Team wins Innovation prize for PPPL-developed device
A team of Princeton University inventors won first place at the 13th Annual Innovation Forum for its invention of a unique type of device called a “flowmeter.” The instrument was developed at PPPL and offers a simple, inexpensive, and contactless method of measuring fluids in industrial applications.
“It’s a very practical invention,” said Laurie Bagley, PPPL’s head of Technology Transfer. “I think people got that it’s simple and useful in a lot of different industries and solves a lot of industrial problems.”
The inventors will receive $15,000 to develop the project further after winning the award at a March 14 Innovation Forum at the Princeton University Carl A. Fields Center. The event was sponsored by the Keller Center, Princeton’s Office of Technology Licensing and Wise and Company, LLP. Venture capitalists attending the event have already expressed some interest in the device, the inventors said.
“We’d like to thank PPPL for offering the infrastructure, opportunity and expertise for this technology,” said lead inventor Michael Hvasta, an associate professional specialist in the Department of Mechanical and Aerospace Engineering at Princeton University. Hvasta works on liquid metal research with Egemen Kolemen, an assistant professor in the Department of Mechanical and Aerospace Engineering at Princeton, jointly appointed by PPPL and the Andlinger Center for Energy and the Environment.
When Hvasta learned that the invention had won first place, his co-inventor Daniel Dudt, a graduate student in the Department of Mechanical and Aerospace Engineering at Princeton, was still out in the Fields Center lobby. Hvasta ran into the lobby shouting, “We won first place!” and the two took the stage to accept the award.
A long history with PPPL
Hvasta, who received a Ph.D in nuclear engineering and engineer physics from the University of Wisconsin in 2013, has a long history with PPPL. He was a research intern at PPPL as a physics major at The College of New Jersey in 2007 and 2008. He was first part of the Princeton Plasma Physics Laboratory’s research internship program and then worked on dusty plasma research with Andrew Zwicker, then head of Science Education and now also head of Communications and Public Outreach.
The inventors are the second group from PPPL to win an award at the Innovation Forum. Engineer Charlie Gentile, George Ascione, the manager of Health Physics at PPPL, and Adam Cohen, former deputy director for operations, received third place in 2016 for their invention of an on-demand method to create a widely-used medical isotope for medical imaging.
Gentile and Bagley helped coach Hvasta. “Charlie was an excellent resource,” Hvasta said. “He provided a lot of insights regarding the competition and really helped us refine our presentation.”
Second prize at the Forum went to a team of inventors for “Photo-pharma,” which uses light to control bio-engineered proteins for use in pharmaceuticals. The third prize went to Kurt Ristroph, a graduate student in chemical and biological engineering, who invented a method to use nanoparticles to eliminate antibiotic-resistant bacteria known as “superbugs.”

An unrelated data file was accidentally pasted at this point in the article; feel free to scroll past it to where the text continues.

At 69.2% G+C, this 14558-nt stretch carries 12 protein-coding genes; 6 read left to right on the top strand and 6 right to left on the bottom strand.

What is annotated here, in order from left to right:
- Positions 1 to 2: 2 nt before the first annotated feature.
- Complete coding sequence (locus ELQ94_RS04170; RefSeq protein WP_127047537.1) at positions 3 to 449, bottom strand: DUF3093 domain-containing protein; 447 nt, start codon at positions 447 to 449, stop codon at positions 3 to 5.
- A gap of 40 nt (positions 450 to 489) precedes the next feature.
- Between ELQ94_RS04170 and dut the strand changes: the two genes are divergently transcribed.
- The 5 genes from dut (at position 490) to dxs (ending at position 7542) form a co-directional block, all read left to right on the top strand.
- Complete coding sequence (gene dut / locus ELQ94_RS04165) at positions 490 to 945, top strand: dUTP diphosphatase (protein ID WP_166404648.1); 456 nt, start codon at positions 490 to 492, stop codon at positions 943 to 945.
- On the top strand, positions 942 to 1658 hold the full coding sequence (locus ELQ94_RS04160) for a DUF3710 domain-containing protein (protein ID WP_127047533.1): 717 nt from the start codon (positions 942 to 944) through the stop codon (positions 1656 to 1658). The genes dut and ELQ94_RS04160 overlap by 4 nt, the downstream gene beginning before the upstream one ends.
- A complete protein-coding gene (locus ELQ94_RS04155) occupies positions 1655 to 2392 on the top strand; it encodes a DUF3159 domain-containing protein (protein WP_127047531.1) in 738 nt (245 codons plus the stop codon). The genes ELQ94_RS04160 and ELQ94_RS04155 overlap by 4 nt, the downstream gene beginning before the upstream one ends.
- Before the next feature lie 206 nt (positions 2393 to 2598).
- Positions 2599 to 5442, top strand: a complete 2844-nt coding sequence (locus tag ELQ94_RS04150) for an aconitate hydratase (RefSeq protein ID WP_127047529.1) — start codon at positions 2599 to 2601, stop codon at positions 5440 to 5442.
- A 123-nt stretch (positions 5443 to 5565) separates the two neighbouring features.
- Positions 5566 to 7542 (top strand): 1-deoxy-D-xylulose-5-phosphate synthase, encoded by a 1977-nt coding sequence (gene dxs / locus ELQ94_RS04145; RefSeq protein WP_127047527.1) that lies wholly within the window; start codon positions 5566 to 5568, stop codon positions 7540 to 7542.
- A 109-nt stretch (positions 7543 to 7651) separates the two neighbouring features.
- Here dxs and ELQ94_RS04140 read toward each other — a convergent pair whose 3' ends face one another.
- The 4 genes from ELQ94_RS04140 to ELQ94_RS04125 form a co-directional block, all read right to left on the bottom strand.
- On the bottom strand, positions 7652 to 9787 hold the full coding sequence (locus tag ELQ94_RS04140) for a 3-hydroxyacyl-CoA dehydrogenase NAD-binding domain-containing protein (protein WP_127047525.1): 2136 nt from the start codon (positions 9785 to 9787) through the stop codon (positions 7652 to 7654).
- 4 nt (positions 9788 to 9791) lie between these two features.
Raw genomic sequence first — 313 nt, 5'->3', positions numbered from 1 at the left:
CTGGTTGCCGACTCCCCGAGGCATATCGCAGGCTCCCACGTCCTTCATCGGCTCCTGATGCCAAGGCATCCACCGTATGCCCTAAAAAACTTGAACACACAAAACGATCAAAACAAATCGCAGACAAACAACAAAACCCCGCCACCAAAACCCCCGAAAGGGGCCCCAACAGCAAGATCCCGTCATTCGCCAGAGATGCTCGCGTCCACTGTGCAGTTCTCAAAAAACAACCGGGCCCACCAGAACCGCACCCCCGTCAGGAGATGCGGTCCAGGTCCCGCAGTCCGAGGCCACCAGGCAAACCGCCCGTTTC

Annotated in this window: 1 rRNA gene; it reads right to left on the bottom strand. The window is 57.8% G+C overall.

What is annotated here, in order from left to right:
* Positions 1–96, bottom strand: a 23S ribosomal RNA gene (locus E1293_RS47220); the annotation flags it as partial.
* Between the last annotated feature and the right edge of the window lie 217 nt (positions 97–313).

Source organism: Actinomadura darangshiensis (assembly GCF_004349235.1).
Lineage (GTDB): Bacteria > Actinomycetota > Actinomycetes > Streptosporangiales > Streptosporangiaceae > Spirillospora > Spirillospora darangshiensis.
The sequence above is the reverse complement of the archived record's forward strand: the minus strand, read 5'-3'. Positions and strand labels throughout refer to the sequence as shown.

Hvasta and his colleagues have already built a demonstration model of the “Rotating Lorentz-Force Flowmeter,” which they displayed at the Innovation Forum. They have used the device in the laboratory at PPPL to measure the flow of a liquid metal alloy known as “galinstan” as part of a project led by Kolemen to study the use of liquid metals as plasma-facing materials for a torus. Kolemen’s team includes Hvasta and co-inventors Dudt and Adam Fisher, also a graduate student in Princeton University’s Department of Mechanical and Aerospace Engineering.
Kolemen received $450,000 in Laboratory Directed Research and Development (LDRD) funds from the U.S. Department of Energy for the project in fiscal year 2017. “We were trying to develop a liquid metal flowmeter for fusion reactors and that’s how we developed this,” Kolemen said.
Plans to test and refine device
What makes the device unique is the use of low-friction bearings that allow the device to respond more quickly and without requiring calibration, the inventors say. This makes it able to measure liquids at low-flow rates. The inventors plan to use the $15,000 award to further test and refine the device, Hvasta said. They plan to demonstrate the technology on a variety of liquids and develop an electromagnetic version of their low-friction bearing that would make the device simpler and improve the performance.
The rotating Lorentz force flowmeter operates by using a spinning array of permanent magnets to measure the flow of electrically conductive fluids. It can be installed outside a piping system and since it doesn’t have moving parts or seals touching the fluid, the flowmeter can be used to measure high-temperature or corrosive fluids.
The market for flowmeters is expected to grow by 25 percent over the next four years to become a $9 billion market, Hvasta said. In his presentation, he noted that his device cost under $1,000 to build, a much lower price than most commercial flowmeters, which could cost thousands of dollars.
Princeton Plasma Physics Laboratory is a U.S. Department of Energy national laboratory managed by Princeton University.
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